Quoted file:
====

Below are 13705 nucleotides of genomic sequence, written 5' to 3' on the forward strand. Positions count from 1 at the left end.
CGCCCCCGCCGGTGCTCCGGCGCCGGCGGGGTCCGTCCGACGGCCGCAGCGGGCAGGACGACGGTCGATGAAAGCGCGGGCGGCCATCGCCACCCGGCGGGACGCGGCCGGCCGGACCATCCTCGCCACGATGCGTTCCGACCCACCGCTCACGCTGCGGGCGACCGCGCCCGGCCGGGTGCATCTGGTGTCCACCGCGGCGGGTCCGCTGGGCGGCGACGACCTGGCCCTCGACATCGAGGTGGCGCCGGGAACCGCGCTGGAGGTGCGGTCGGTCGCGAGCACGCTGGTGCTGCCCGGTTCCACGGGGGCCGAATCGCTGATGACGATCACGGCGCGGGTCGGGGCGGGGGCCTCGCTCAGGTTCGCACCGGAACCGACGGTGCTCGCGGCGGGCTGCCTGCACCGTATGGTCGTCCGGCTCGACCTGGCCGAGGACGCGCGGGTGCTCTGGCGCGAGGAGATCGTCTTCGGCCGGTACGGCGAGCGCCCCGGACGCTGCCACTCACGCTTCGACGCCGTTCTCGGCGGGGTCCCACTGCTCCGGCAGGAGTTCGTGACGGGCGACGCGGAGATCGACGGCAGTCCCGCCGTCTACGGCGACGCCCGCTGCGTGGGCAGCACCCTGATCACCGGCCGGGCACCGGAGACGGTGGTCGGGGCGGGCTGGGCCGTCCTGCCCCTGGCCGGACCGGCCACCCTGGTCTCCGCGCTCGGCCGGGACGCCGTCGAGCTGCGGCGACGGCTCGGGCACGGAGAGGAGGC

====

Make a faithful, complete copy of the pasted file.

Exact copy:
Below are 13705 nucleotides of genomic sequence, written 5' to 3' on the forward strand. Positions count from 1 at the left end.
CGCCCCCGCCGGTGCTCCGGCGCCGGCGGGGTCCGTCCGACGGCCGCAGCGGGCAGGACGACGGTCGATGAAAGCGCGGGCGGCCATCGCCACCCGGCGGGACGCGGCCGGCCGGACCATCCTCGCCACGATGCGTTCCGACCCACCGCTCACGCTGCGGGCGACCGCGCCCGGCCGGGTGCATCTGGTGTCCACCGCGGCGGGTCCGCTGGGCGGCGACGACCTGGCCCTCGACATCGAGGTGGCGCCGGGAACCGCGCTGGAGGTGCGGTCGGTCGCGAGCACGCTGGTGCTGCCCGGTTCCACGGGGGCCGAATCGCTGATGACGATCACGGCGCGGGTCGGGGCGGGGGCCTCGCTCAGGTTCGCACCGGAACCGACGGTGCTCGCGGCGGGCTGCCTGCACCGTATGGTCGTCCGGCTCGACCTGGCCGAGGACGCGCGGGTGCTCTGGCGCGAGGAGATCGTCTTCGGCCGGTACGGCGAGCGCCCCGGACGCTGCCACTCACGCTTCGACGCCGTTCTCGGCGGGGTCCCACTGCTCCGGCAGGAGTTCGTGACGGGCGACGCGGAGATCGACGGCAGTCCCGCCGTCTACGGCGACGCCCGCTGCGTGGGCAGCACCCTGATCACCGGCCGGGCACCGGAGACGGTGGTCGGGGCGGGCTGGGCCGTCCTGCCCCTGGCCGGACCGGCCACCCTGGTCTCCGCGCTCGGCCGGGACGCCGTCGAGCTGCGGCGACGGCTCGGGCACGGAGAGGAGGC